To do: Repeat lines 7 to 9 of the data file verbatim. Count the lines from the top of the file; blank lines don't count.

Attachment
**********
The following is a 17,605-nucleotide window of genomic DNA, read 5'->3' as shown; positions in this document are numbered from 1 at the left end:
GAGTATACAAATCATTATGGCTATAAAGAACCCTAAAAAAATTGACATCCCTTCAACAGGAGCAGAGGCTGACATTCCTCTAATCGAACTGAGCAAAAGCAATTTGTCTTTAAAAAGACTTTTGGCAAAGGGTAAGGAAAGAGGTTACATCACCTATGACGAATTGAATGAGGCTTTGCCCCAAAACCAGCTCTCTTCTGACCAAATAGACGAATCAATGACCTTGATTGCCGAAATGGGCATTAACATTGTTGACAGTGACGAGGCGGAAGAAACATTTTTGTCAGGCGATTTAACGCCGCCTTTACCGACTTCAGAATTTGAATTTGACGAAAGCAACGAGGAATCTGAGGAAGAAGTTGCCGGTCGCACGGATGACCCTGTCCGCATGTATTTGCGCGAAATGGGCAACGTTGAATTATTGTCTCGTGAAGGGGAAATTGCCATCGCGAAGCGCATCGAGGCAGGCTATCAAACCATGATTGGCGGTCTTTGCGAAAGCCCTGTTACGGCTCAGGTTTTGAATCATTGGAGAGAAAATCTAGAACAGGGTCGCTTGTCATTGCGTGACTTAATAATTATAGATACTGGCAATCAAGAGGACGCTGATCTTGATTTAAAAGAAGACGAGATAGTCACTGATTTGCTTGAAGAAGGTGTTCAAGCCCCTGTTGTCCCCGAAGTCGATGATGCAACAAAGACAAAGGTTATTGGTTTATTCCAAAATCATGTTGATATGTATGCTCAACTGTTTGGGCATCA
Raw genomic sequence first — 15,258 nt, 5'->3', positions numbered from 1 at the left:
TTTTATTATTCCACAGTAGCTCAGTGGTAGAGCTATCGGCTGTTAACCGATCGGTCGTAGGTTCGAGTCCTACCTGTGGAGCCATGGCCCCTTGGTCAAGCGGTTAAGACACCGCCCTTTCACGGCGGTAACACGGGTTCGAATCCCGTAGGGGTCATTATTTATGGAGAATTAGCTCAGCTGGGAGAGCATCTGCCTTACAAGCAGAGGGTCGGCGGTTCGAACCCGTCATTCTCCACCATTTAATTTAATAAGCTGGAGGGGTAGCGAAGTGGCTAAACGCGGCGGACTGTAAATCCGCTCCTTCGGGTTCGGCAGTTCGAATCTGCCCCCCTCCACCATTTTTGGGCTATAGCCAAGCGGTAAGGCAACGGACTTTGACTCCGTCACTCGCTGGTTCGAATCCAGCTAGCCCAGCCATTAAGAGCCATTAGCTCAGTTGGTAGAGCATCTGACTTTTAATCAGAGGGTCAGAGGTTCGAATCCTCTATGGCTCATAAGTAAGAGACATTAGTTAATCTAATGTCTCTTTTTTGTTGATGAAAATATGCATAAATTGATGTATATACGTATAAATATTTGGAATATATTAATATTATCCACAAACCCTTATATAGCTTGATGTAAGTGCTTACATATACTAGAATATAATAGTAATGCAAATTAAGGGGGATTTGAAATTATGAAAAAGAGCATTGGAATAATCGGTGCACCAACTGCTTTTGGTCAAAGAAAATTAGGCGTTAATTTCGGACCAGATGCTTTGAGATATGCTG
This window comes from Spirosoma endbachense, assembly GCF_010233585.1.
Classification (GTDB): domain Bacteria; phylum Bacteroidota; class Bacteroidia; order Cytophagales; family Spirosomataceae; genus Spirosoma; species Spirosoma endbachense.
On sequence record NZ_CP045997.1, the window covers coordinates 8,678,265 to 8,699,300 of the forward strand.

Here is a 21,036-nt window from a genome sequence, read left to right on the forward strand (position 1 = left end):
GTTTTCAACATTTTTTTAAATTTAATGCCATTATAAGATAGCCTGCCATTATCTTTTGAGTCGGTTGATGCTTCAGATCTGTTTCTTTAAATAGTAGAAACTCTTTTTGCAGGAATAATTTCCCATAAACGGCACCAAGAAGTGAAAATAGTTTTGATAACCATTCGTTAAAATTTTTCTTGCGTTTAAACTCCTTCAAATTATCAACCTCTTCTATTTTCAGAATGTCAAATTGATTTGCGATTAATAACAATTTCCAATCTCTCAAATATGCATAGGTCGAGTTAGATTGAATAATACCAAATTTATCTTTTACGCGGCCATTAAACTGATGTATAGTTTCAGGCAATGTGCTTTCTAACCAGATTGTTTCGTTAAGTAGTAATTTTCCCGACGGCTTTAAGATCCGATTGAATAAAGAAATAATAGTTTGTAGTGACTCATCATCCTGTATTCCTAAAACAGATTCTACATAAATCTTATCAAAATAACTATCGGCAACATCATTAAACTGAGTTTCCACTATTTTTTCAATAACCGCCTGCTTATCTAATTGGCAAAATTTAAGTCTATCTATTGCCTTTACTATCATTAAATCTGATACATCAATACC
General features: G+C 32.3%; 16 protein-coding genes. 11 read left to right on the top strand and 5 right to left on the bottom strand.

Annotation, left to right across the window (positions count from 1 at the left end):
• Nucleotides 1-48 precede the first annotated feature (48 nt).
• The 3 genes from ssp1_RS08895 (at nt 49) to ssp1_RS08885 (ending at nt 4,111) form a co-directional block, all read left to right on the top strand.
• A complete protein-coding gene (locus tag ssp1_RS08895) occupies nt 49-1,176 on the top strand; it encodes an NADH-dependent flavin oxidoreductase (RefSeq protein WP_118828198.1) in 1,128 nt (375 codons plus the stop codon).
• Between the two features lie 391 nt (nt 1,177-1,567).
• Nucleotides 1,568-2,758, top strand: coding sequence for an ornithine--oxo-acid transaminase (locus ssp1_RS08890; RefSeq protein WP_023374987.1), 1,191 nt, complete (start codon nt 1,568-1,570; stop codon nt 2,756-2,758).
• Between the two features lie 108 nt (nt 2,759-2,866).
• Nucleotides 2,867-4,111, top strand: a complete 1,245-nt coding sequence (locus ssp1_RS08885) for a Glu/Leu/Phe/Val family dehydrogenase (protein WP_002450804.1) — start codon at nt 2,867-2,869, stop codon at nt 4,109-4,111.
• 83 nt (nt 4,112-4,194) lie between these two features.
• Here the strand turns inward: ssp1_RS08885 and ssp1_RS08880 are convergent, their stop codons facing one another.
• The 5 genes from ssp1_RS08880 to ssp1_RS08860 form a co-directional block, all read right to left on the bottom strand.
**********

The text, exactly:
On sequence record NZ_CP045997.1, the window covers coordinates 8,678,265 to 8,699,300 of the forward strand.

Here is a 21,036-nt window from a genome sequence, read left to right on the forward strand (position 1 = left end):
GTTTTCAACATTTTTTTAAATTTAATGCCATTATAAGATAGCCTGCCATTATCTTTTGAGTCGGTTGATGCTTCAGATCTGTTTCTTTAAATAGTAGAAACTCTTTTTGCAGGAATAATTTCCCATAAACGGCACCAAGAAGTGAAAATAGTTTTGATAACCATTCGTTAAAATTTTTCTTGCGTTTAAACTCCTTCAAATTATCAACCTCTTCTATTTTCAGAATGTCAAATTGATTTGCGATTAATAACAATTTCCAATCTCTCAAATATGCATAGGTCGAGTTAGATTGAATAATACCAAATTTATCTTTTACGCGGCCATTAAACTGATGTATAGTTTCAGGCAATGTGCTTTCTAACCAGATTGTTTCGTTAAGTAGTAATTTTCCCGACGGCTTTAAGATCCGATTGAATAAAGAAATAATAGTTTGTAGTGACTCATCATCCTGTATTCCTAAAACAGATTCTACATAAATCTTATCAAAATAACTATCGGCAACATCATTAAACTGAGTTTCCACTATTTTTTCAATAACCGCCTGCTTATCTAATTGGCAAAATTTAAGTCTATCTATTGCCTTTACTATCATTAAATCTGATACATCAATACC